TL1 (Transaction Language One), 252
TMN (Telecommunications Management Network), 247
Network management station, See NMS
Network management system, 245
Network monitoring, 193, 196
Network operations center, See NOC
Network security, 33-35, 277-279
devices, 35
Network service management, 263-266
customer portal, 265-266
NOC (network operations center), 265
SLA (service level agreement), 264
Network Time Protocol, See NTP
Network topology, 32
NIST (National Institute of Standards and Technology), 37, 43, 106, 201
NMS (network management station), 248
NOC (network operations center), 213, 261-263, 265
Nonce, 94
Nonrepudiation, 40
Nortel Networks, 66, 187, 194-195, 231
Northern Telecom, See Nortel Networks
Novell, 5, 47
NSA (National Security Agency), 33, 37, 43
NSF (National Science Foundation), 26
NSFNET, 26, 277
NTP (Network Time Protocol), 121
NULL encryption algorithm, 70, 89


Oakley key determination protocol, 92, 98
Object identifier (OID), 253-254
One-time passwords (OTP), 108, 113, 117-118
S/KEY, 109, 117
One-way hash function, 41-43, 60, 113, 117
Open Systems Interconnection, See OSI
OpenBSD, 224, 234-236
OpenPGP, 141
OpenSSH, 236
OSI (Open Systems Interconnection), 27
network management, 247
protocol stack, 215
OSI Reference Model, 27, 29, 166, 246
OSPF (Open Shortest Path First), 187, 278
with digital signatures, 184
Over the air rekeying (OTAR), 16

Packet-switched network, 24, 29, 32, 48, 59
PAP (Password Authentication Protocol), 66, 107, 111
Password Authentication Protocol, See PAP
Passwords, 43, 66, 106, 117
challenge/response, 107
CHAP (Challenge Handshake Authentication Protocol), 108
dictionary attack, 106
entropy, 106
NIST guidelines for choosing, 106
one-time, 108
out-of-band access, 263
PAP (Password Authentication Protocol), 107, 111
RADIUS, 115, 128
salt, 106
PDU (protocol data unit), 58, 252, 254
PEM (Privacy Enhanced Mail), 135
Perlman, Radia, 134
Permanent virtual circuit, See PVC
PGP (Pretty Good Privacy), 40, 119, 124, 135, 141, 216
certificate, 141-144
GnuPG, 141
OpenPGP, 141
public key ring, 125
web of trust, 124, 144
Physical layer, 28
Ping, 197
PKCS (Public-Key Cryptography Standards), 144, 150
PKCS #10, Certification Request Syntax Standard, 151-152
PKCS #6, Extended-Certificate Syntax Standard, 144, 151
PKCS #7, Cryptographic Message Syntax Standard, 151-152
PKCS #9, Selected Object Classes and Attribute Types, 145, 151
PKI (public key infrastructure), 14, 122, 129-154, 180, 184, 200, 203, 218
architecture, 130-136
CA (certification authority), 129
certificate and CRL repository, 130
certificate revocation process, 130, 133
certification process, 129, 132
key escrow, 132
PKI (public key infrastructure)
name subordination, 135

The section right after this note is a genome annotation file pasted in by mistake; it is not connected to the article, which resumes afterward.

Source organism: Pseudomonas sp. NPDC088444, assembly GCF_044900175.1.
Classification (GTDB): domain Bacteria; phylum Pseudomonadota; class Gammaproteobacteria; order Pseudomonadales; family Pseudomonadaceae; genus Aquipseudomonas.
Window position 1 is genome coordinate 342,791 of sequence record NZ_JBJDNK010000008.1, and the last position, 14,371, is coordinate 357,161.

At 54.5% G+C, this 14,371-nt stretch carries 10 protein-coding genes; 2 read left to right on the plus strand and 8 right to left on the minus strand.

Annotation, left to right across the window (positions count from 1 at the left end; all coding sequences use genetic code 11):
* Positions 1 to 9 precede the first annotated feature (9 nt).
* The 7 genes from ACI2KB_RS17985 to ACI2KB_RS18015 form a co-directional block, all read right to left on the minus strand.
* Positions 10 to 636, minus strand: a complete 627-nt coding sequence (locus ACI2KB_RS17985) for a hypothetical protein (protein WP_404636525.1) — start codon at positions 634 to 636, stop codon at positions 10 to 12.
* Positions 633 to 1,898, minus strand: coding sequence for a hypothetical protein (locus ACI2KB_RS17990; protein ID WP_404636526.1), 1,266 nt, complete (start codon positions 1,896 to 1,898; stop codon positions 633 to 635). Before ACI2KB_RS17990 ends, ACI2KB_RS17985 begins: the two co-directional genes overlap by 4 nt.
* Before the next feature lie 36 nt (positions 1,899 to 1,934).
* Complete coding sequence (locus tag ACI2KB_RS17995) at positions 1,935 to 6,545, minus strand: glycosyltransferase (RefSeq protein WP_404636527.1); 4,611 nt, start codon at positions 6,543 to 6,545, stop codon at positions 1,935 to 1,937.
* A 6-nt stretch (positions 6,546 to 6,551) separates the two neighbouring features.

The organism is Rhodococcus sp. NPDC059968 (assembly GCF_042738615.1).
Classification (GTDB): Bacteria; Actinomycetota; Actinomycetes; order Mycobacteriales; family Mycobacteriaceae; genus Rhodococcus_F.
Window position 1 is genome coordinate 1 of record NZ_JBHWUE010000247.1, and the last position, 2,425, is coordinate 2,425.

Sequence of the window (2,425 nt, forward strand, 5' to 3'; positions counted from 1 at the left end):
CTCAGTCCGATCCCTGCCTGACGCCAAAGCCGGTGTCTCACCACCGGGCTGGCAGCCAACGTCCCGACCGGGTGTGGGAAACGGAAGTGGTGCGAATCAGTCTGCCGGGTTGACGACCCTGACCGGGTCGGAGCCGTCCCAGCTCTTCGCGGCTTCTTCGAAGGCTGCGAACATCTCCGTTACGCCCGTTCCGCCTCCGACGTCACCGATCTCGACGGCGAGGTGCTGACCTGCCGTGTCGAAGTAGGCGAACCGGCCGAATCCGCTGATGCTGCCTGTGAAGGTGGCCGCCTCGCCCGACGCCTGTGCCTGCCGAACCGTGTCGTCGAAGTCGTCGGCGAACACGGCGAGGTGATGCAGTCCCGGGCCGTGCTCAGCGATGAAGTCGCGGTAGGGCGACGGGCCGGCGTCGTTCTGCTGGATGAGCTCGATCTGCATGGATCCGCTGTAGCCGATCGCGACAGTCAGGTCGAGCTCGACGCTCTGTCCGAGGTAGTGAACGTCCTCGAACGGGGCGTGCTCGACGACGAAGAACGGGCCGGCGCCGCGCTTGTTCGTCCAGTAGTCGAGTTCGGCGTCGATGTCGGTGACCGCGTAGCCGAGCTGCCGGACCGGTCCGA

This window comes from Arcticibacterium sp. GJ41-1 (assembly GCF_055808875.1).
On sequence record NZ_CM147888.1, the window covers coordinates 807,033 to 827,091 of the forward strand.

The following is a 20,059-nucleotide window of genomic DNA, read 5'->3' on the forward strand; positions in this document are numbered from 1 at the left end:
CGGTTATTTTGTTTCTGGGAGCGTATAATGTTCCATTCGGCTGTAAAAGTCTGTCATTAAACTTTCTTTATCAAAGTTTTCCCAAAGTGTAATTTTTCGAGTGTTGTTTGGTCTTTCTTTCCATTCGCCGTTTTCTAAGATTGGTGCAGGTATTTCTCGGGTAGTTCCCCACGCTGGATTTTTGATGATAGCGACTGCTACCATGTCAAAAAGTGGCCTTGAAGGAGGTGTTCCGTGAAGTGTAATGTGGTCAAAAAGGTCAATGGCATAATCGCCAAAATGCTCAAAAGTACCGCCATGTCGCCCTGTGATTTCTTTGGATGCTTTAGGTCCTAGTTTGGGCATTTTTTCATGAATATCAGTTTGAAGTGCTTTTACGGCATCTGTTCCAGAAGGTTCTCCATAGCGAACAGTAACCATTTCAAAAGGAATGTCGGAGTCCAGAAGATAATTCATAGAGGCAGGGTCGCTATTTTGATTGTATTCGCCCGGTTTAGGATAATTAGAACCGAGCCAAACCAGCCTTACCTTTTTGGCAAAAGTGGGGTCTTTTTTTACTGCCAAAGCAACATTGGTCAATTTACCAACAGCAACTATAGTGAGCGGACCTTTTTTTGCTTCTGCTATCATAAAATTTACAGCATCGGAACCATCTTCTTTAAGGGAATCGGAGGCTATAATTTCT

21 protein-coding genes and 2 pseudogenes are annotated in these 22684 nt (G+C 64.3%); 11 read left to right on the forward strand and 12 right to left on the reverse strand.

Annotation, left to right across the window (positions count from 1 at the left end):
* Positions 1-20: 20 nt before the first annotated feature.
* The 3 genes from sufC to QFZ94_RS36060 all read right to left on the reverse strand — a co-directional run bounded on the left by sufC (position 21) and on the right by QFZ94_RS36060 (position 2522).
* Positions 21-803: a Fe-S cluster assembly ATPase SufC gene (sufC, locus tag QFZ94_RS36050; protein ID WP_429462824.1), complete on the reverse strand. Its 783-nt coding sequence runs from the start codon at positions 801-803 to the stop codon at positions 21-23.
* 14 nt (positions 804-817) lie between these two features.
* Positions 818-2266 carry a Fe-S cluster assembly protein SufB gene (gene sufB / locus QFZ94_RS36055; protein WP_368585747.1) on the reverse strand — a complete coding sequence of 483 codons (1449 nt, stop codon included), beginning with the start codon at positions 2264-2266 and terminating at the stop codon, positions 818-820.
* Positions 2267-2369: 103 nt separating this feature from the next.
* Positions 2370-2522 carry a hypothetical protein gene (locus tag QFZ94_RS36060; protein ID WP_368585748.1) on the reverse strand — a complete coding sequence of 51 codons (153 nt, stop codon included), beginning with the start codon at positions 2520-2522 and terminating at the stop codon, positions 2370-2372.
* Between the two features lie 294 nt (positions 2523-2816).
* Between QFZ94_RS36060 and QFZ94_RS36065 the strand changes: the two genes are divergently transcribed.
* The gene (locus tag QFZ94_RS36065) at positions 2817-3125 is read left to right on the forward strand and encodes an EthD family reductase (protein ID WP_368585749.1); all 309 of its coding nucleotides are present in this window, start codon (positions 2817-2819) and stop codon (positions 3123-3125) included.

RA (registration authority), 130
trust models, 131, 134
validation process, 129, 133
X.509, 122, 136
PKIX (Public Key Infrastructure for the Internet), 12, 123, 150
PMI (Privilege Management Infrastructure), 157
Point-to-Point Protocol, See PPP
Point-to-Point Tunneling Protocol, See PPTP
Policy management, 163
POP (point of presence), 46, 50, 52-54, 272
Port address translation, See PAT
PPP (Point-to-Point Protocol), 61-67, 69, 108, 185, 230, 232
authentication, 107, 111-114
Link Control Protocol (LCP), 111
PPPoE (PPP over Ethernet), 234
use in SSH, 237
PPPoE (Point-to-Point Protocol over Ethernet), 234
PPTP (Point-to-Point Tunneling Protocol), 58, 61, 63-69, 111, 229
authentication, 66
Microsoft, 66
PPTP Access Concentrator (PAC), 63, 68
PPTP Network Server (PNS), 63, 68
as a VPN tunneling protocol, 176, 215, 217, 230
PPTP Forum, 63, 66
Presentation layer, 30
Pretty Good Privacy, See PGP
Privacy Enhanced Mail See PEM
Private addressing, 63
Private Line Interface (PLI), 33
Private network, 4, 6, 8-9, 63, 175, 279
Privilege Management Infrastructure, SeePMI, 157
Project Athena, 119
Protocol data unit, See PDU
Protocol number, 32
Provisioning, 188
PSTN (public switched telephone network), 6, 61, 66, 263, 281
Public key certificate
X.509, 136
X.509v3, 140, 145
See alsodigital certificate, 136
Public key cryptography, 36, 38-39, 41, 129, 134
digital signature, 40
ElGamal algorithm, 40
encryption, 40
PGP (Pretty Good Privacy), 125
Rabin algorithm, 40
RSA algorithm, 40
use in SSH, 237
Public key infrastructure, See PKI
Public network, 6, 47, 175, 278
Public switched telephone network, See PSTN
Public-Key Cryptography Standards, See PKCS
PVC (permanent virtual circuit), 46, 48


QoS (quality of service)
denoted by IP TOS field, 31
for on-net traffic, 49
in the Internet, 49, 277
in IP service platform, 272
lack of standards, 12
enabled with MPLS, 63, 274-275
service beyond connectivity, 279-280
in VPN gateways, 21, 178, 186, 207
Quality of service, See QoS


RA (registration authority), 130, 132, 134, 145, 148
Rabin algorithm, 40
RADIUS (Remote Access Dial In User Service), 67, 114-117, 128
accounting for VPN gateways, 190, 199
authentication for VPN clients, 217, 230, 234
authentication for VPN gateways, 182, 190, 209-210
for storing policy information, 261
RAS (remote access server), 49, 61-62, 229
RC4, 176, 230
RC5, 230
Redcreek, 231
Registration authority, See RA
Remote Access Dial In User Service, See RADIUS
Remote access server, See RAS
Remote access VPN, 20, 45, 49-50, 54, 208
functions, 180-182
Replay attack, 15, 94, 122
Request for Comments, See RFC
RFC (Request for Comments), 33, 289
RFC Editor, 289
Rijndael algorithm, 37
RIP (Routing Info